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Special Issues-07-01-2015

Special Issues

Solvent Assisted Ionization Mass Spectrometry for Screening and Quantification of Counterfeit Drugs

July 01, 2015

Articles

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Experiments presented here demonstrate the suitability of LC–SAI-MS for the detection and quantification of pharmaceuticals, with limits of detection in the low parts-per-trillion range. A comparison of LC–ESI-MS to LC–SAI-MS also yielded favorable results for SAI.

Rapid and Accurate LC–MS-MS Analysis of Nicotine and Related Compounds in Urine Using Raptor Biphenyl LC Columns and MS-Friendly Mobile Phases

July 01, 2015

Sponsored Application Notes

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3

A rapid, accurate, and reproducible method was developed for high-throughput testing of nicotine, cotinine, trans-3’-hydroxycotinine, nornicotine, norcotinine, and anabasine in urine. Data show that a fast and highly efficient analysis of these basic compounds can be achieved with the Raptor Biphenyl column using standard reversed-phase LC–MS mobile phases that are compatible with a variety of LC–MS instrumentation.

Using Compact Mass Spectrometry for Detection and Quantitation of Cannabis-Related Compounds

July 01, 2015

Articles

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3

Compact mass spectrometry, in combination with suitable sample introduction techniques-such as the atmospheric solids analysis probe, thin-layer chromatography, and classical liquid chromatography techniques-can be used effectively for the detection and quantification of cannabinoids and pesticides in cannabis-related material and contraband.

Why and How to Avoid Ionic Contamination in Water Used for LC–MS Analyses

July 01, 2015

Articles

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Ionic contaminants in the water used in UHPLC analyses with MS detection method lead to adduct formation and reduced analytical signals because of ion suppression. In MS, the preferred ion type is the protonated molecular ion, especially in peptide analysis, since the partially mobile proton charge enables more meaningful fragmentation analysis, as compared to a sodiated peptide ion. Moreover, the occurrence of protonated analyte signals indicates that solvents and reagents, as well as the MS instrument used in analyses, are clean and do not contribute any contaminating cationic components to the analytical process. In the experiments presented here, it was observed that the signal intensities of the protonated species decreased as the sodium ion concentration in the water increased. This was accompanied by an increase in the intensity of sodiated adducts.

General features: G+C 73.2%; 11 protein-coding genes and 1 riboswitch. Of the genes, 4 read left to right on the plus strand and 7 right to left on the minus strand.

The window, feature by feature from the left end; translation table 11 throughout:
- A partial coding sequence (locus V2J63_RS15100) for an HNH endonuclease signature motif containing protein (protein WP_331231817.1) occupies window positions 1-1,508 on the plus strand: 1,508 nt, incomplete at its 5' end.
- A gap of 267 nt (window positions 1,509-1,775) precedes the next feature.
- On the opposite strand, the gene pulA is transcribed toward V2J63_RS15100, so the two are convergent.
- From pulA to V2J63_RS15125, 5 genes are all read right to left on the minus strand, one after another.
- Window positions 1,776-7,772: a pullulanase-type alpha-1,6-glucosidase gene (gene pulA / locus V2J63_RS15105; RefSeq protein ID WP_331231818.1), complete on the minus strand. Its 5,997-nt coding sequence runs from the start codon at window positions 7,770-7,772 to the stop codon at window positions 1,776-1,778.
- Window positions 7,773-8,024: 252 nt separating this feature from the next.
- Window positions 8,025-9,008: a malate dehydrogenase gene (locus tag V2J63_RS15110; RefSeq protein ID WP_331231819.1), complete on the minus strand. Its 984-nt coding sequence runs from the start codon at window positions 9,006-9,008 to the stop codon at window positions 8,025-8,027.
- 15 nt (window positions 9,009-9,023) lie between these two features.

Evaluation of Automated Solid-Phase Extraction for Nitrosamines Using US EPA Method 521

July 01, 2015

Sponsored Application Notes

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3

Disinfection by-products (DBP) are an ever-present nuisance in the efforts to purify drinking water, wastewater, and municipal waters from various sources. An emerging class of DBP compounds with health effects is nitrosamines which result from chloramination or chlorination if the water is nitrogen-rich. Five of these nitrosamines have been listed on the US EPA’s new Contaminant Candidate List (CCL-3). Of the nitrosamines, the most common and problematic is N-nitrosdimethylamine (NDMA). The maximum admissible levels set by the US EPA are 7 ng/L for NDMA and 2 ng/L for N-nitrosodiethylamine (NDEA).

Mass Spectrometry in the Clinical Laboratory—Challenges for Quality Assurance

July 01, 2015

Articles

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3

To translate the enormous potential of MS into meaningful, actionable, and safe test results in the specific setting of a clinical laboratory is a very substantial challenge. It is essential to realize that reliability is not inherent to this technology but must be addressed carefully and questioned systematically.

Vol 13 No 3 Current Trends in Mass Spectrometry July 2015 Issue PDF

July 01, 2015

Issue PDF

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Click the title above to open the July 2015 issue of Current Trends in Mass Spectrometry, Volume 13, Number 3, in an interactive PDF format.